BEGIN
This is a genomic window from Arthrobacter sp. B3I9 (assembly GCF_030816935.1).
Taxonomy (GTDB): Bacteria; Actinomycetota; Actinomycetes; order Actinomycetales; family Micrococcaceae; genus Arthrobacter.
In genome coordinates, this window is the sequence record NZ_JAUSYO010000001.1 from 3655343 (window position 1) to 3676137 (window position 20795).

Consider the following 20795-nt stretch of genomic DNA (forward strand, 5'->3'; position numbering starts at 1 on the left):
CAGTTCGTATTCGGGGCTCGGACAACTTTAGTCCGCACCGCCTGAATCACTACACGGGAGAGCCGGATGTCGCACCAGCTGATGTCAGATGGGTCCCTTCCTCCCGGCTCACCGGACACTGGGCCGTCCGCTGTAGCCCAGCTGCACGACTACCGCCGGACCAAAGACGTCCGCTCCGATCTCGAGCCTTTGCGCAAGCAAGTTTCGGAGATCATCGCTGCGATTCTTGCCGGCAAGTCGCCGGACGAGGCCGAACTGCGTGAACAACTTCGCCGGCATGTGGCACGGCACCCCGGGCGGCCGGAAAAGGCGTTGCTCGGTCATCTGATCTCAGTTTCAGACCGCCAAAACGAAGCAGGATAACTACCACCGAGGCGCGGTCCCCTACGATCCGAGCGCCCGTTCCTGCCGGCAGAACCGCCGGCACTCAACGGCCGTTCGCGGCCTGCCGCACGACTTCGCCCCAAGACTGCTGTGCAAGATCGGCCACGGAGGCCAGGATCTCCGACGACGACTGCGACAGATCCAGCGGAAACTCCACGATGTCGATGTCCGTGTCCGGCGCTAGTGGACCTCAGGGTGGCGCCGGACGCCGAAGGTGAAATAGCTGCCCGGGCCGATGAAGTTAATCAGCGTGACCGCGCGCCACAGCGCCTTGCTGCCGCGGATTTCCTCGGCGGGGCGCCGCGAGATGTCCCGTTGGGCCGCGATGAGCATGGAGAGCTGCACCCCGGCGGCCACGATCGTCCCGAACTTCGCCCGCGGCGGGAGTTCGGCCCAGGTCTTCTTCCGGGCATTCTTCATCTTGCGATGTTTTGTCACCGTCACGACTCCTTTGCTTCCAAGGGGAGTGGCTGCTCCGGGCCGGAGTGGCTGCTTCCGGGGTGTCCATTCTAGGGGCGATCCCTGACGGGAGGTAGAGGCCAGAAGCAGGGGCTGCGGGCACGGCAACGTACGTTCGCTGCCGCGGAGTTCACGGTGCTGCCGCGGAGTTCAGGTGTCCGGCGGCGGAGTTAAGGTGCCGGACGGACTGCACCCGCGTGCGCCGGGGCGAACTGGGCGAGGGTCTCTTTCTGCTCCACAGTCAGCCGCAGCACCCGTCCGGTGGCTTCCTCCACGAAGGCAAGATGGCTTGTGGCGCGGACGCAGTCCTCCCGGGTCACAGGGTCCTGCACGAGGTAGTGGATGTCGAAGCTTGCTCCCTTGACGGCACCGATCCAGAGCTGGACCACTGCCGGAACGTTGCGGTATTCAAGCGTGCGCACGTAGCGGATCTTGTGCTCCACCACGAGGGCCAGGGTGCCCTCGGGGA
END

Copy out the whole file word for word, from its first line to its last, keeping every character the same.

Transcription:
This is a genomic window from Arthrobacter sp. B3I9 (assembly GCF_030816935.1).
Taxonomy (GTDB): Bacteria; Actinomycetota; Actinomycetes; order Actinomycetales; family Micrococcaceae; genus Arthrobacter.
In genome coordinates, this window is the sequence record NZ_JAUSYO010000001.1 from 3655343 (window position 1) to 3676137 (window position 20795).

Consider the following 20795-nt stretch of genomic DNA (forward strand, 5'->3'; position numbering starts at 1 on the left):
CAGTTCGTATTCGGGGCTCGGACAACTTTAGTCCGCACCGCCTGAATCACTACACGGGAGAGCCGGATGTCGCACCAGCTGATGTCAGATGGGTCCCTTCCTCCCGGCTCACCGGACACTGGGCCGTCCGCTGTAGCCCAGCTGCACGACTACCGCCGGACCAAAGACGTCCGCTCCGATCTCGAGCCTTTGCGCAAGCAAGTTTCGGAGATCATCGCTGCGATTCTTGCCGGCAAGTCGCCGGACGAGGCCGAACTGCGTGAACAACTTCGCCGGCATGTGGCACGGCACCCCGGGCGGCCGGAAAAGGCGTTGCTCGGTCATCTGATCTCAGTTTCAGACCGCCAAAACGAAGCAGGATAACTACCACCGAGGCGCGGTCCCCTACGATCCGAGCGCCCGTTCCTGCCGGCAGAACCGCCGGCACTCAACGGCCGTTCGCGGCCTGCCGCACGACTTCGCCCCAAGACTGCTGTGCAAGATCGGCCACGGAGGCCAGGATCTCCGACGACGACTGCGACAGATCCAGCGGAAACTCCACGATGTCGATGTCCGTGTCCGGCGCTAGTGGACCTCAGGGTGGCGCCGGACGCCGAAGGTGAAATAGCTGCCCGGGCCGATGAAGTTAATCAGCGTGACCGCGCGCCACAGCGCCTTGCTGCCGCGGATTTCCTCGGCGGGGCGCCGCGAGATGTCCCGTTGGGCCGCGATGAGCATGGAGAGCTGCACCCCGGCGGCCACGATCGTCCCGAACTTCGCCCGCGGCGGGAGTTCGGCCCAGGTCTTCTTCCGGGCATTCTTCATCTTGCGATGTTTTGTCACCGTCACGACTCCTTTGCTTCCAAGGGGAGTGGCTGCTCCGGGCCGGAGTGGCTGCTTCCGGGGTGTCCATTCTAGGGGCGATCCCTGACGGGAGGTAGAGGCCAGAAGCAGGGGCTGCGGGCACGGCAACGTACGTTCGCTGCCGCGGAGTTCACGGTGCTGCCGCGGAGTTCAGGTGTCCGGCGGCGGAGTTAAGGTGCCGGACGGACTGCACCCGCGTGCGCCGGGGCGAACTGGGCGAGGGTCTCTTTCTGCTCCACAGTCAGCCGCAGCACCCGTCCGGTGGCTTCCTCCACGAAGGCAAGATGGCTTGTGGCGCGGACGCAGTCCTCCCGGGTCACAGGGTCCTGCACGAGGTAGTGGATGTCGAAGCTTGCTCCCTTGACGGCACCGATCCAGAGCTGGACCACTGCCGGAACGTTGCGGTATTCAAGCGTGCGCACGTAGCGGATCTTGTGCTCCACCACGAGGGCCAGGGTGCCCTCGGGGA